A few years ago, my boyfriend broke up with me because of my mental illness. To be more specific, I was dumped because of the behavior my mental illness was causing, and the strain it took on our relationship. It was one of my biggest fears come true, to be “too much to handle” in a relationship.
I’d been struggling with depression for years prior to the relationship, but while we were together, I was going through one of my darkest and lowest points ever — having mood swings and sobbing at the snap of a finger. He had to deal with my crying spells, refusal to go out and socialize with his friends, and my late night anxiety attacks. I had zero control over my emotions.
So, my boyfriend sat me down and told me that my depression was bringing him down, and he couldn’t handle it anymore. He had depression, too, and my behavior was taking a toll on his own mental health. It was devastating, but I understood why he did it. It’s hard to “take care” of a depressed person when you’re depressed yourself.
I often ask myself if I would do the same thing if I were in his shoes. Honestly, I probably would.
How Mental Illness Can Make Breakups Trickier
Deciding whether or not to end a relationship is a hard decision. Yes, it sucks to get dumped, but it also sucks to be the one doing the dumping. Things can be even trickier when you’re contemplating breaking up with someone who has a mental illness. You might feel guilty or feel like you’re a bad person for breaking up with a partner due to something that’s out of their control and causes them to suffer. You might also be afraid that their condition will worsen if you leave.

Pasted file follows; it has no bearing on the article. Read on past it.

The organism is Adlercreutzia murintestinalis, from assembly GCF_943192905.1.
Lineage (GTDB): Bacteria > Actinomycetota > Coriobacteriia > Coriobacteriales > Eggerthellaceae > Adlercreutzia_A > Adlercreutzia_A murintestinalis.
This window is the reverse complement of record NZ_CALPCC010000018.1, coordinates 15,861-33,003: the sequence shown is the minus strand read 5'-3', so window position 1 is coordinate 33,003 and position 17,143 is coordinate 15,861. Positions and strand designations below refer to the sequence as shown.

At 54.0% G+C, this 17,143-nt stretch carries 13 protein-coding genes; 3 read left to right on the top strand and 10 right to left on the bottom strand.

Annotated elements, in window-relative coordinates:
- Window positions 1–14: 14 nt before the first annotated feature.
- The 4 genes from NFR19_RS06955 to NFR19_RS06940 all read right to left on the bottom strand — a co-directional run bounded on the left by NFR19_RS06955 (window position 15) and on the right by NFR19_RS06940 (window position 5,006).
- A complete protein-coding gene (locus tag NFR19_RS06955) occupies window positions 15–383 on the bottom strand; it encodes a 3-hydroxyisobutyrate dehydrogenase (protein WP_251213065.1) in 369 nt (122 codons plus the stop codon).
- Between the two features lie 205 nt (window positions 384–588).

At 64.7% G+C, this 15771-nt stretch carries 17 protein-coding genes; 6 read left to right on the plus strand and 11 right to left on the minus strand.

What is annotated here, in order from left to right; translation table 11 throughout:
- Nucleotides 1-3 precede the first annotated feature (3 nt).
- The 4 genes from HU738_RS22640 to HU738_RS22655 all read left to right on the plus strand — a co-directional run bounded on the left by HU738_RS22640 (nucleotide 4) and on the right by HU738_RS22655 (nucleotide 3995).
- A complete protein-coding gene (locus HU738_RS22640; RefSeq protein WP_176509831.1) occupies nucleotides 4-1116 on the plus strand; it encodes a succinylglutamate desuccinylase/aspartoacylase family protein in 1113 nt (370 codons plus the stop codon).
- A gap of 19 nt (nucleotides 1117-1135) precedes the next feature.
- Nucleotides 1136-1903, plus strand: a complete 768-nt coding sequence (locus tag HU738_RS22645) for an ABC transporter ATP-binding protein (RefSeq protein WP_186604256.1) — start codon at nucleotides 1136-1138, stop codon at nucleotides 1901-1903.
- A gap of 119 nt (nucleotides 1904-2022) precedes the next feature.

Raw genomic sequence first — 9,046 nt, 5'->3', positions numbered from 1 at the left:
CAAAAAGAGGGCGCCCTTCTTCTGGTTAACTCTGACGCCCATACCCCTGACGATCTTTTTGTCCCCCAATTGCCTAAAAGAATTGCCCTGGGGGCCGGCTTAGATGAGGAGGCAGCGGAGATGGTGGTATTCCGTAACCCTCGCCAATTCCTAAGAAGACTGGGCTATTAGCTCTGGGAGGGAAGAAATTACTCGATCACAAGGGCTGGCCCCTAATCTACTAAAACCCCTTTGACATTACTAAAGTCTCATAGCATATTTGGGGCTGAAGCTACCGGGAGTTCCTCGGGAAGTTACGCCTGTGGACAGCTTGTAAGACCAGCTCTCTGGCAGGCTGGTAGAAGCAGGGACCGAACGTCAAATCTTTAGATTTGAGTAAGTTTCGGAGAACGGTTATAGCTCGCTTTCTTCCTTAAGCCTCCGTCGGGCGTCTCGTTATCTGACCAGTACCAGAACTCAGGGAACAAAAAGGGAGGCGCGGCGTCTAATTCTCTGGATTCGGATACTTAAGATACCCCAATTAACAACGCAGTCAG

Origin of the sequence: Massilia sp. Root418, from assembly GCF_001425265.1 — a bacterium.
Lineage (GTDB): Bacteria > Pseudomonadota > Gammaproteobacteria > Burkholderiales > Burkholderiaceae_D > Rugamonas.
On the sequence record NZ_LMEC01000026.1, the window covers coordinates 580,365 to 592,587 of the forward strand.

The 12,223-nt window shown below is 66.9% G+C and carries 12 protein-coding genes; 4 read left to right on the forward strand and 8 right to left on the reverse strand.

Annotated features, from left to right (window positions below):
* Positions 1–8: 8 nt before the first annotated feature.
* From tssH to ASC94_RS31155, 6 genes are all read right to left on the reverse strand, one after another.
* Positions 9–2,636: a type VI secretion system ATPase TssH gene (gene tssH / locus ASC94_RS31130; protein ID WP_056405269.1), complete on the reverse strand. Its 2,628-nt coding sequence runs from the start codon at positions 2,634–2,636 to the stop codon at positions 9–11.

Mental illness alone is no excuse to break up with someone. Loads of people with mental health conditions are able to enjoy long lasting, fulfilling, happy relationships. Just because someone is depressed, has anxiety, or [insert mental illness here], doesn’t mean you should write them off. A condition in and of itself is not a reason to break up with somebody.
When Should You Break Up With Someone With a Mental Illness?
It might be time to be concerned about your relationship, when mental illness symptoms are getting in the way of your day to day life, or your safety is being compromised. You can definitely be in a healthy relationship with someone who has a mental illness, but keep an eye out for when things get unhealthy.
Talkspace therapist Cynthia Catchings, LCSW-S, says “Some of the tell-tale signs we see in an unhealthy relationship where mental health issues are present are: Violence (verbal, physical, or sexual), inability to control emotions, hallucinations, disrespect, lack of remorse or empathy for people or animals, and narcissistic behaviors.”
If any of these red flags come up, don’t ignore them. Violence or abuse of any capacity should not be tolerated, regardless of mental illness status. Your safety is important, and that comes first.
In general, having a mental illness is not an excuse to treat someone poorly, with disrespect, or lack of empathy, as Catchings said. People with mental illnesses are certainly able to treat others with respect and love, just as people without a mental illness may treat you poorly. Ultimately, whether or not your partner has a mental illness, you’re going to consider ending things if you’re not happy.